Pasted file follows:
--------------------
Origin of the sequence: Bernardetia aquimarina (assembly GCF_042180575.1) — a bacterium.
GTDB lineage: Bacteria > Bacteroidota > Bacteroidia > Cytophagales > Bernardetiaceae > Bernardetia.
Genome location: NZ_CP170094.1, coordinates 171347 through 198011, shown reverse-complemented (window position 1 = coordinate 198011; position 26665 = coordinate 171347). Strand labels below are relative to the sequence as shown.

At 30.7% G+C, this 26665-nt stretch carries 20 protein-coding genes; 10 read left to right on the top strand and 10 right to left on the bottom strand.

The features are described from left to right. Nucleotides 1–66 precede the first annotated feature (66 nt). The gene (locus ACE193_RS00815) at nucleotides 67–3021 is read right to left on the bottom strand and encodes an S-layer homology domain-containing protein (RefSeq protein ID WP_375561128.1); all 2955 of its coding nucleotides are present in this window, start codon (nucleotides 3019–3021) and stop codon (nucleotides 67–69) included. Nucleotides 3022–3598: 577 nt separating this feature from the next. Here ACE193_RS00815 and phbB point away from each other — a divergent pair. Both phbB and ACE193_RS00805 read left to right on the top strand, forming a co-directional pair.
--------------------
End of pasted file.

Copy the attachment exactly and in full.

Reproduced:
Origin of the sequence: Bernardetia aquimarina (assembly GCF_042180575.1) — a bacterium.
GTDB lineage: Bacteria > Bacteroidota > Bacteroidia > Cytophagales > Bernardetiaceae > Bernardetia.
Genome location: NZ_CP170094.1, coordinates 171347 through 198011, shown reverse-complemented (window position 1 = coordinate 198011; position 26665 = coordinate 171347). Strand labels below are relative to the sequence as shown.

At 30.7% G+C, this 26665-nt stretch carries 20 protein-coding genes; 10 read left to right on the top strand and 10 right to left on the bottom strand.

The features are described from left to right. Nucleotides 1–66 precede the first annotated feature (66 nt). The gene (locus ACE193_RS00815) at nucleotides 67–3021 is read right to left on the bottom strand and encodes an S-layer homology domain-containing protein (RefSeq protein ID WP_375561128.1); all 2955 of its coding nucleotides are present in this window, start codon (nucleotides 3019–3021) and stop codon (nucleotides 67–69) included. Nucleotides 3022–3598: 577 nt separating this feature from the next. Here ACE193_RS00815 and phbB point away from each other — a divergent pair. Both phbB and ACE193_RS00805 read left to right on the top strand, forming a co-directional pair.